So often I run across people who are either engaged in a process of forging their own identity. Less often with someone living with the fallout of a parent or grandparent having done it.
Brando Skyhorse’s mother told him his father was Paul Skyhorse Johnson, a Native American political activist. Really, his father was, like his mother, Mexican. “His mother, Maria, dreaming of a more exciting life, saw no reason for her son to live his life as a Mexican just because he started out as one.”
I think we’re just in the beginning phase of learning to respond to stories like this one. In an homogeneous, traditional culture the problem can hardly come up. Everyone has the same background, and if they don’t their tie to whatever it is will be stark and simple.
In our modern world, not only can identity be a problem but it can also be more complex. For example, Skyhorse being “really” Mexican means in all likelihood, that he still has a substantial quanta of indigenous ancestry. Not only from his father but also from his father. When his mother gave him a different father, she didn’t eliminate his indigenous ancestry. She gave him an indigenous ancestry north of the border rather than south of border.
Then too, the idea of identity malleability seems to be almost uniquely American. There is an underlying essentialist view. If I can find a genetic link to another culture then I can claim that identity, no matter how far back it was. If you point out that I haven’t changed anything about my own history as a middle class WASP, well then, you’re just a hater and have obviously missed the entire point of tolerance and diversity.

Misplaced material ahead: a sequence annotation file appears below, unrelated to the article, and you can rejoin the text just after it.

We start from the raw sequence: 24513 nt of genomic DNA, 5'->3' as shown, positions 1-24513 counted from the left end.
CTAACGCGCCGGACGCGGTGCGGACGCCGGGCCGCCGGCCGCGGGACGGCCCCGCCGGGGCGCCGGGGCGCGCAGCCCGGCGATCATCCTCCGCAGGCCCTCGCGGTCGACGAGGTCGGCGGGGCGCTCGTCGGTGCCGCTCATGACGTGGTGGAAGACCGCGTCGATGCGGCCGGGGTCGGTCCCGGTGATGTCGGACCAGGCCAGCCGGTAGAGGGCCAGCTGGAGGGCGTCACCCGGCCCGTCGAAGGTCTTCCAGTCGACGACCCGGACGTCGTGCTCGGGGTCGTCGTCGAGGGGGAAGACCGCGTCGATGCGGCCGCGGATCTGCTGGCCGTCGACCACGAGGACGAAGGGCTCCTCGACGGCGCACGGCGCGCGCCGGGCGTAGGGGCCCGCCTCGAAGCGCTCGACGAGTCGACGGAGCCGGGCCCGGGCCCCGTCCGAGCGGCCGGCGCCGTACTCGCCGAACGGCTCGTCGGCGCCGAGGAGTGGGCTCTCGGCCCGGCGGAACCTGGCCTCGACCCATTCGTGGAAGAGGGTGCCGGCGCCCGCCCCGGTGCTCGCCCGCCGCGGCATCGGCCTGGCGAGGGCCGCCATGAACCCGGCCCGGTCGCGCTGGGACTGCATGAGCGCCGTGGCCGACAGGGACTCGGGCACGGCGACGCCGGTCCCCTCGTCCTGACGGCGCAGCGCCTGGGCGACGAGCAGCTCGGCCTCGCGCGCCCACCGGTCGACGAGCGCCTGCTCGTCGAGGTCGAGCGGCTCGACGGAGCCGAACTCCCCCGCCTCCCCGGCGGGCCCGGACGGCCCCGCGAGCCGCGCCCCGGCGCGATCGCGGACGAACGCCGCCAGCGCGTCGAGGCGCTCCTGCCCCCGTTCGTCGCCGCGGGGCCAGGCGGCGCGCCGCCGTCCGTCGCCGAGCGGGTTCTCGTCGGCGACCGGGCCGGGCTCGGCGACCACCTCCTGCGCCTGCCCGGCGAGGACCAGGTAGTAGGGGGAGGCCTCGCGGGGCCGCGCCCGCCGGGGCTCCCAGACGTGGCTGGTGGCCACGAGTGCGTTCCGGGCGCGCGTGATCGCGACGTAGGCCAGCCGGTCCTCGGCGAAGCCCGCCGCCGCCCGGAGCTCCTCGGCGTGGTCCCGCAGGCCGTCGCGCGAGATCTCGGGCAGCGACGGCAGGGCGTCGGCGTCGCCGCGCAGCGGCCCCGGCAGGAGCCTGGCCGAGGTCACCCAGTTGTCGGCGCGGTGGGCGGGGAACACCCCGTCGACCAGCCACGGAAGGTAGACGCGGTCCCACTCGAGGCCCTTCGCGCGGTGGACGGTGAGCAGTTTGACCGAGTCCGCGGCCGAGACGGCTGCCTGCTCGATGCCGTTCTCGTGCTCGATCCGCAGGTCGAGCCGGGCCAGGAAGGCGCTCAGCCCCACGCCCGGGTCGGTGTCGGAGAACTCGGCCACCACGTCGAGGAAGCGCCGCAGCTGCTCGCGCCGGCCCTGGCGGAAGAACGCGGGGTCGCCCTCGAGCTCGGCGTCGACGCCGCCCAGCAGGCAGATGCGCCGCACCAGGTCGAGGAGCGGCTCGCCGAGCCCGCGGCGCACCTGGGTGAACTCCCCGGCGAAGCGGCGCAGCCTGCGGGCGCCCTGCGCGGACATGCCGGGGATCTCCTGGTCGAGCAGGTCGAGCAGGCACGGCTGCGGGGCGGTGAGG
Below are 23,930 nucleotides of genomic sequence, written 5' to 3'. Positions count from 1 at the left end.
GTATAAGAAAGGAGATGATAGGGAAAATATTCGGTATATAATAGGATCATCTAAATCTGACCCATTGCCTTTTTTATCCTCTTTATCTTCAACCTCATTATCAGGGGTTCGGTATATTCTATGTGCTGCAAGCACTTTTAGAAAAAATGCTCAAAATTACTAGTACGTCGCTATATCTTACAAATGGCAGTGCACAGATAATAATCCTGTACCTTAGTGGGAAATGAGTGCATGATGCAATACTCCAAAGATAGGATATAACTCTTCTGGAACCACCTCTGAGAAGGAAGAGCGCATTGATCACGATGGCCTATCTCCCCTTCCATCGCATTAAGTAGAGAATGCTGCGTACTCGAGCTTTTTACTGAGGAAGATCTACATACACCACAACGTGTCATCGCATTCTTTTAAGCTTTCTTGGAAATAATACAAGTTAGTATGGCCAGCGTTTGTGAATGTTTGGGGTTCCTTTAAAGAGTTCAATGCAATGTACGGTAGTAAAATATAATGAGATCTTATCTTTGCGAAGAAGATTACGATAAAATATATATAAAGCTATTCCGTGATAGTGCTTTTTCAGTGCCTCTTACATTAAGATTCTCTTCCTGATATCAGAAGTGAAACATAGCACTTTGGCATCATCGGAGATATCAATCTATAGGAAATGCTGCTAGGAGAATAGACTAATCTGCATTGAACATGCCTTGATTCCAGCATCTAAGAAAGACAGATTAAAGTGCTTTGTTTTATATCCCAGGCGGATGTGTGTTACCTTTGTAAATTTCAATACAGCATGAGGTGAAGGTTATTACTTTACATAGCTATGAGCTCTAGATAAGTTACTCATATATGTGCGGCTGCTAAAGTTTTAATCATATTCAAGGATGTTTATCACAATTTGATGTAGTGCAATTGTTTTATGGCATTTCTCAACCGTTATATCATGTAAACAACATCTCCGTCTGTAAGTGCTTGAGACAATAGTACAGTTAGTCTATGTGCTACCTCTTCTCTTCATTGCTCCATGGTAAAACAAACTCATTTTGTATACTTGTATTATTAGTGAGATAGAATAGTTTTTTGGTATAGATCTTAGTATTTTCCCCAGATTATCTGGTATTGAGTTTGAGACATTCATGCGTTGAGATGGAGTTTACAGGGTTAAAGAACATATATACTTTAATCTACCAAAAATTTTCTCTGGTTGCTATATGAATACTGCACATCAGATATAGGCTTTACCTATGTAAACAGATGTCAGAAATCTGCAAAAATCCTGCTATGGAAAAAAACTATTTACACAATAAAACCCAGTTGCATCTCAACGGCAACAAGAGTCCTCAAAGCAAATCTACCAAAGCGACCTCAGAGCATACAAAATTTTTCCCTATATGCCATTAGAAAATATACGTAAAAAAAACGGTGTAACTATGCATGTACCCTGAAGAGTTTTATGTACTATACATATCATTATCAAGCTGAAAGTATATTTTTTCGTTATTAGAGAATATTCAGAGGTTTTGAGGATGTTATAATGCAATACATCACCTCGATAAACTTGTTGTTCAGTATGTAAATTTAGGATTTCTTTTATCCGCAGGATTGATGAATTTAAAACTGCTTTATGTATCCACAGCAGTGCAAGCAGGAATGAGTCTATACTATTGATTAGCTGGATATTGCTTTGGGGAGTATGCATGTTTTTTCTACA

I don’t think we’ve found the answer, even though many of the people I know have strong feelings on the subject. I suspect the answer, when we find it, will center around personal history and participation rather than biology. My sense is that somehow this subject will turn out to be analogous to adoption. In every meaningful way, the adopted child is the child of their adoptive parents not their biological parents.
- NPR Staff, “‘Take This Man’: Uncovering A Mother’s Reinventions” (), NPR: All Things Considered.
- Brando Skyhorse, Take This Man: A Memoir (2014).